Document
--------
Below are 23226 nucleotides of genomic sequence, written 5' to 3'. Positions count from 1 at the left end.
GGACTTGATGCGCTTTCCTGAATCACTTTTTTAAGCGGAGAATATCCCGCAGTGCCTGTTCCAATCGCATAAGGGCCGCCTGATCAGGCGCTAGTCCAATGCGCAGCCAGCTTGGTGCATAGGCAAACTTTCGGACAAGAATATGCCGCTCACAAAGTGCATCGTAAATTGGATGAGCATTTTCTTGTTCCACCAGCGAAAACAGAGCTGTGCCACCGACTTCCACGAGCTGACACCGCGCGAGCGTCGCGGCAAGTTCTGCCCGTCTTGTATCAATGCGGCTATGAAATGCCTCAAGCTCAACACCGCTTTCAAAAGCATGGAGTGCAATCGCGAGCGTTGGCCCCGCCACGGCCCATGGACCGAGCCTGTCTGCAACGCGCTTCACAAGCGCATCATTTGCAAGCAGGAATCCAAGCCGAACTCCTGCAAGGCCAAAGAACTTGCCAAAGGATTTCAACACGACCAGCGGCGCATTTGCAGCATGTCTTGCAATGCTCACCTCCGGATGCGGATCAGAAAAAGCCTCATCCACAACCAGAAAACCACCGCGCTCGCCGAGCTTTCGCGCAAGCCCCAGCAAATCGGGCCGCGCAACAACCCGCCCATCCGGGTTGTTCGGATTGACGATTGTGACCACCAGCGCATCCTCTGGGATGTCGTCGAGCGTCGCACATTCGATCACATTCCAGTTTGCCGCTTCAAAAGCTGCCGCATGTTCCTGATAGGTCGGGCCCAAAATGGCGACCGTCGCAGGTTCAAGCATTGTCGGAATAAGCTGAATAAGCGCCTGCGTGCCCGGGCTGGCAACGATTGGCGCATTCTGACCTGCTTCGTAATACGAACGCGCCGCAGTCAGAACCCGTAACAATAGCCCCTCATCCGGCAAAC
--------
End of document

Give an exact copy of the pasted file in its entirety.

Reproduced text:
Below are 23226 nucleotides of genomic sequence, written 5' to 3'. Positions count from 1 at the left end.
GGACTTGATGCGCTTTCCTGAATCACTTTTTTAAGCGGAGAATATCCCGCAGTGCCTGTTCCAATCGCATAAGGGCCGCCTGATCAGGCGCTAGTCCAATGCGCAGCCAGCTTGGTGCATAGGCAAACTTTCGGACAAGAATATGCCGCTCACAAAGTGCATCGTAAATTGGATGAGCATTTTCTTGTTCCACCAGCGAAAACAGAGCTGTGCCACCGACTTCCACGAGCTGACACCGCGCGAGCGTCGCGGCAAGTTCTGCCCGTCTTGTATCAATGCGGCTATGAAATGCCTCAAGCTCAACACCGCTTTCAAAAGCATGGAGTGCAATCGCGAGCGTTGGCCCCGCCACGGCCCATGGACCGAGCCTGTCTGCAACGCGCTTCACAAGCGCATCATTTGCAAGCAGGAATCCAAGCCGAACTCCTGCAAGGCCAAAGAACTTGCCAAAGGATTTCAACACGACCAGCGGCGCATTTGCAGCATGTCTTGCAATGCTCACCTCCGGATGCGGATCAGAAAAAGCCTCATCCACAACCAGAAAACCACCGCGCTCGCCGAGCTTTCGCGCAAGCCCCAGCAAATCGGGCCGCGCAACAACCCGCCCATCCGGGTTGTTCGGATTGACGATTGTGACCACCAGCGCATCCTCTGGGATGTCGTCGAGCGTCGCACATTCGATCACATTCCAGTTTGCCGCTTCAAAAGCTGCCGCATGTTCCTGATAGGTCGGGCCCAAAATGGCGACCGTCGCAGGTTCAAGCATTGTCGGAATAAGCTGAATAAGCGCCTGCGTGCCCGGGCTGGCAACGATTGGCGCATTCTGACCTGCTTCGTAATACGAACGCGCCGCAGTCAGAACCCGTAACAATAGCCCCTCATCCGGCAAAC